The Notebook Primer introduces readers to some of the most important figures, films, genres, and movements in film history.
Krzysztof Kieślowski once declared that “everybody’s life is worthy of scrutiny, has its secrets and dramas,” and these kinds of secrets and dramas were indeed at the heart of his assiduously affecting cinema. Applying the tactile textures of everyday objects and elements—recurrent motifs to advance a consistently generous formal construct—his poignant narratives support the fragility and inscrutability of human existence. As he delved deeply into the profound enigmas of characters at the proverbial crossroads of life, Kieślowski combined an observational detachment with the passionate expression of subjective intimacy, pushing past the inevitable sociopolitical surroundings that informed much of his early work and refining the more sensitive moments of self-reflection, ritual, and randomness, where precarious individual actions have comprehensive consequences.
Born June 27, 1941, Kieślowski and his itinerant family moved throughout numerous small towns in Nazi-occupied Poland, an unreliable progression that did little to affirm his undefined career ambitions. When he eventually entered Warsaw’s College for Theatre Technicians in 1957, with the goal of becoming a stage director, he realized he lacked the requisite degree to move forward. So, as but a step toward this objective, he turned his rather indifferent attention to the study of film. Although he had twice been rejected, he finally secured a place in the famed Łódź Film School in 1964 and directed a series of revealing short films, including, in 1969, his graduation project, From the City of Łódź, a bleak though perceptive portrait of its titular city. Additional documentaries followed, including I Was a Soldier (1970), about veterans who lost their eyesight during World War II, and Factory (1970), a cynical juxtaposition of silent, toiling laborers and suited authorities discussing the methods of operation. With ever-increasing length, the focus of Kieślowski’s early films was often on the harsh realities of common workers and struggling citizens as they dealt with hesitant relationships, bureaucratic tedium, and the loss or manipulation of their very identity.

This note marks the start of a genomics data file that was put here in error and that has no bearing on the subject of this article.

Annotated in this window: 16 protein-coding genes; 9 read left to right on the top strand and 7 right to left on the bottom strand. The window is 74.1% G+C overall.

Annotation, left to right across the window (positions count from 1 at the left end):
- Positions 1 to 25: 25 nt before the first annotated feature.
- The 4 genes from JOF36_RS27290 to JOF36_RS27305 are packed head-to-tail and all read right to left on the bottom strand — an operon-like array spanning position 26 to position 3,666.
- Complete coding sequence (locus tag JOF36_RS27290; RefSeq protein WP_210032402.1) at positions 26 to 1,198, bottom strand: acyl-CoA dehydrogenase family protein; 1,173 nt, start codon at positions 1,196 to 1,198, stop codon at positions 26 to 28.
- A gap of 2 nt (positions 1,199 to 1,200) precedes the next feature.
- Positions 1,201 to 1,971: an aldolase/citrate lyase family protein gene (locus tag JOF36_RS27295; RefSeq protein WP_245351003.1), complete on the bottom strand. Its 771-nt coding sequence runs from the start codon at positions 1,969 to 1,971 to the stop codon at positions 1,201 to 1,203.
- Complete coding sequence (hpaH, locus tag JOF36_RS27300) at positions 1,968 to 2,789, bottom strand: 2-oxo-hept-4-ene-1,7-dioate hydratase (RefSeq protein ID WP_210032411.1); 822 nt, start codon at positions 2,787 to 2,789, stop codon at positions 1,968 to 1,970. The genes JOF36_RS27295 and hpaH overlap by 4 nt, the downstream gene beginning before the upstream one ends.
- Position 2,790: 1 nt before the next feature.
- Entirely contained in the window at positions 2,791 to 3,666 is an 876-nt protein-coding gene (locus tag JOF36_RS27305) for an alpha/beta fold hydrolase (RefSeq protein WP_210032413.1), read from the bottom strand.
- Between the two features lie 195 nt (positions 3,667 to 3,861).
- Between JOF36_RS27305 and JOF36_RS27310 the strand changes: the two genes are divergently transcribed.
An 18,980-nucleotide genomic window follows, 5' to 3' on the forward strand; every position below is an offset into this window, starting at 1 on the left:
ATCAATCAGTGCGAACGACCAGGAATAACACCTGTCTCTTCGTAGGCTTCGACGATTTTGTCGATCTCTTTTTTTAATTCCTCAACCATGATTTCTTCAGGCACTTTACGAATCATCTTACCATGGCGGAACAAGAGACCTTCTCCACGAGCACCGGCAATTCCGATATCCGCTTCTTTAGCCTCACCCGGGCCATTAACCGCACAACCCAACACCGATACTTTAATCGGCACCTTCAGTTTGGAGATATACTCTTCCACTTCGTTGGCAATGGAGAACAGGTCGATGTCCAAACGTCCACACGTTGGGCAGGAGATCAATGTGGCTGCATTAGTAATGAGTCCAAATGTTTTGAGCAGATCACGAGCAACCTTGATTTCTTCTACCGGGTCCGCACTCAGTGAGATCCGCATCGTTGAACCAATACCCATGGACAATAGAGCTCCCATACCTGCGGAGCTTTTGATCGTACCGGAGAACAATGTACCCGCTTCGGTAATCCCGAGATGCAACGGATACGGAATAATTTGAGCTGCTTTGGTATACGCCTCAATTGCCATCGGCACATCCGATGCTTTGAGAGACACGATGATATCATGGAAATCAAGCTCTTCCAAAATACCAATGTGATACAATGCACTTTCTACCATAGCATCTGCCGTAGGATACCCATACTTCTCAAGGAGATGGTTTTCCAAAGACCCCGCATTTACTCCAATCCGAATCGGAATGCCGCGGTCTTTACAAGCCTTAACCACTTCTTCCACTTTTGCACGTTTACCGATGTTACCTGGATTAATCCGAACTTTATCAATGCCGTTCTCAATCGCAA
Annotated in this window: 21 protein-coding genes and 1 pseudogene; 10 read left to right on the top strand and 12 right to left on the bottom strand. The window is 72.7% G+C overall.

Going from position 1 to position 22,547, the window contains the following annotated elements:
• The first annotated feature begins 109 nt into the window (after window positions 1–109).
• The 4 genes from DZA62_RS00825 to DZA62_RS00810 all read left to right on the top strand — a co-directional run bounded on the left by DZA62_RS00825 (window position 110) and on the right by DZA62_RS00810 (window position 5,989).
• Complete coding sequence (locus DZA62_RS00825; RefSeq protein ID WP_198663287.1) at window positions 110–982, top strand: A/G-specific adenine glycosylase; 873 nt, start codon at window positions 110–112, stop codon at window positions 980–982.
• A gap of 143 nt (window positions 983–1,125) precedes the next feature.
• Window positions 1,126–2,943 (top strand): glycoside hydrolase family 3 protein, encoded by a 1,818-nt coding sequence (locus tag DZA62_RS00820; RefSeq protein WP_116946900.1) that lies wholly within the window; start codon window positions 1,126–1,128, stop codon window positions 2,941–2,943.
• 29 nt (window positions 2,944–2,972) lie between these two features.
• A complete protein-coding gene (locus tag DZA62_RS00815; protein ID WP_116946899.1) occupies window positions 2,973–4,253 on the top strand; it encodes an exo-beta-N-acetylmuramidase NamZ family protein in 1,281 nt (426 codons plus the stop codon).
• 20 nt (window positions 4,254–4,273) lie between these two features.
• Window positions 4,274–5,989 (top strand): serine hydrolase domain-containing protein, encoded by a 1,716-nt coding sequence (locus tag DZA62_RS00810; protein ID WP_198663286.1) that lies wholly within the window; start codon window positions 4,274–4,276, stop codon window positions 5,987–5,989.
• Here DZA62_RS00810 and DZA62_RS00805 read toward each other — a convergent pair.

Kieślowski scholar Annette Insdorf argues that while these films were engaging, the director’s initial efforts “hardly [suggest] the brilliance that would develop later in his career.” That development become more pronounced in 1973, when Kieślowski began making features for television. And after Pedestrian Subway (1973), a slice of life sketch in a subterranean setting, and Personnel (1975), a somewhat jaded depiction of theatrical life, he made his first feature for the cinema in 1976. The Scar is a quintessential work of social realism, which Insdorf calls “quietly assured” while Kieślowski considered it “badly made.” It is a film, in the words of one character, about “the price of civilization.” When a bucolic village is grudgingly transformed into an industrial town, the project’s beleaguered director suffers personal and professional setbacks as public opinion conflicts with corporate ambition. The Scar has a visceral credibility and the oppressive tension of a prudently mounted drama, but Kieślowski also continued working on straightforward documentary ventures, among them Hospital (1976), about medical professionals operating in less than ideal circumstances, and Talking Heads (1980), where dozens of Poles ages 7 to 100 were asked questions about their lives, eliciting sometimes amusing and almost always insightful responses. While political connotations were seemingly unavoidable in his subject matter, Kieślowski frequently denied he was ever a political filmmaker, though there were obvious exceptions: Workers ’71 (1971), about mass strikes, and Curriculum Vitae (1975), about divisive factions within the Communist Party. Some of these films suffered for their content, with enforced cuts and limited, if not completely denied, distribution, but Kieślowski’s decision to step away from the documentary form was more a result of recognizing its limitations and questioning the morality of capturing and releasing real lives in all of their vulnerability.